Photos, left:  Two others hit by projectiles include a man struck in his upper chest and another man who said he was a journalist, struck in the leg.

The final push

A Sheriff’s helicopter circling overhead repeatedly announced that un unlawful assembly had been declared. The crowd was ordered to disperse or be arrested, yet I did not observe any arrests made.

The crowd continued to remain generally peaceful, chanting “Black Lives Matter” and other slogans of the movement, though a few individuals shouted vulgar insults at police.

At 7:59, a woman protester calmly approached the police and offered them an American flag, which was accepted by an officer.

By 8;03 p.m., however, the police launched their final push to repel and disperse the protesters, with no effort to arrest anyone for civil disobedience after the unlawful assembly was declared.

Shortly before dark, many canisters of tear gas were thrown from the station, and many dozens of rubber bullets and probably hundreds of pepper spray paint balls were shot from the station in a shock and awe display to coincide with all the police rushing from the station. 

Seeing all of this, the crowd dispersed and ran in all different directions.  Neither the protesters nor I  knew where the police were going or what they were planning.  I didn’t know if they were going to charge the crowd or attack them. But they came out in force and created a perimeter around the station. That’s when I thought it would be prudent for me to go home.

I did not witness the now-infamous incident in which a woman was struck in the head by a beanbag and seriously injured around 7:30 p.m., nor the acts of arson, vandalism and looting that occurred later that night.

I was saddened to learn that a grandmother was hospitalized with a serious injury from a beanbag fired by police. I was also disheartened to learn that some individuals, perhaps not even part of the original protest against police violence, later committed acts of terror against La Mesa businesses and residents.


View Migala's full album with more photos at the George Floyd protest in La Mesa, California:

View videos by Migala of the protest:

1.    Beginning of march to La Mesa Police station:  

2.    Demonstrators on LMPD patio

3.    Demonstrators leave LMPD patio for march

4.    Marchers on University Ave.

5.    Marchers continue on University Ave.

6.    Motorists honk to support marchers

7.    Marchers reverse, head east on Univ. Ave.

8.    Crowd cheers on marchers

9.   Marchers chant, most wearing masks due to COVID-19  

10. CHP cars lineup on I-8

11. CHP officers walk back as marchers advance

12.  Marchers kneel on freeway in front of CHP officers  

13.  CHP officers pull back colleague from assertive protester

14. Protesters shout at police outside LMPD headquarters

15. Sheriff’s helicopter announces unlawful assembly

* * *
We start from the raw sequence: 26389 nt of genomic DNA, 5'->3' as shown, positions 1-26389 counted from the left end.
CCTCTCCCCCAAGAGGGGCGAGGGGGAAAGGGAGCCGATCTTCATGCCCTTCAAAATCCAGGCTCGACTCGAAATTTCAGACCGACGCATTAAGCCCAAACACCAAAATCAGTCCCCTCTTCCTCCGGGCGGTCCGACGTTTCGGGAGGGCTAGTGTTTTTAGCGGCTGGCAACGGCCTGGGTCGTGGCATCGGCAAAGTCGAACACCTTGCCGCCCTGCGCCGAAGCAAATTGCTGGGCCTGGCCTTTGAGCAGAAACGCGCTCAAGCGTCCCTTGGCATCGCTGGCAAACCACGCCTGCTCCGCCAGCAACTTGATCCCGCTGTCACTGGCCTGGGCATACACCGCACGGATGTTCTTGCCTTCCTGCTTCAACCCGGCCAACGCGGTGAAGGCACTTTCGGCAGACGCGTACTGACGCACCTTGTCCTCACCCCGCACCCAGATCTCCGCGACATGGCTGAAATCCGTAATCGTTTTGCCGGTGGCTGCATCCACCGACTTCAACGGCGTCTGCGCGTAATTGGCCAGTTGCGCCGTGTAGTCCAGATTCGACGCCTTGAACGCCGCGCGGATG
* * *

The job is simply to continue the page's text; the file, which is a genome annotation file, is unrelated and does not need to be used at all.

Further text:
16. LMPD officers fire projectiles and tear gas at protestors

17. Final push: LMPD disperses demonstrators  

Dr.Henri Migala is the founder of Henri Migala Photography. He has won numerous photography awards and most recently had one of his images chosen as a “Top 10” finalist  in the  Smithsonian Magazine Photo Contest out of 48,000 submissions.  The independent photographer has previously provided video and photography for ECM ranging from bighorn sheep in the Anza-Borrego Desert to presidential candidate Elizabeth Warren’s San Diego visit .

He has lived and worked in 15 countries in global health, international development, higher education administration and humanitarian aid including disaster relief. His past positions include Director of the International House at the University of California San Diego, Executive Dean and Grants Administrator for the Grossmont-Cuyamaca Community College District, and Adjunct Faculty instructor at San Diego City College. He holds a doctor of education degree from San Diego State university, a Masters in Public Health degree from the University of North Teas, and a Master of Art degree at the University of Texas, where he studied anthropology. He is a volunteer and board member with AGuilas del Desierto, Inc., helping to save lives of lost migrants, and as a Rotary Club President, has worked with International Relief Teams.  He speaks three languages (English, Spanish and French) has won many awards for his community service, and his international activities include working to eradicate polio through the World ealth Organization as well as participating in rural, border and cross-cultural health issues, , disaster relief and reconstruction.  He has published numerous academic papers and written nearly $30 million in grants that have funded.

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Rubber Bullets

They are not rubber. They are steel slugs with a thin rubber coating.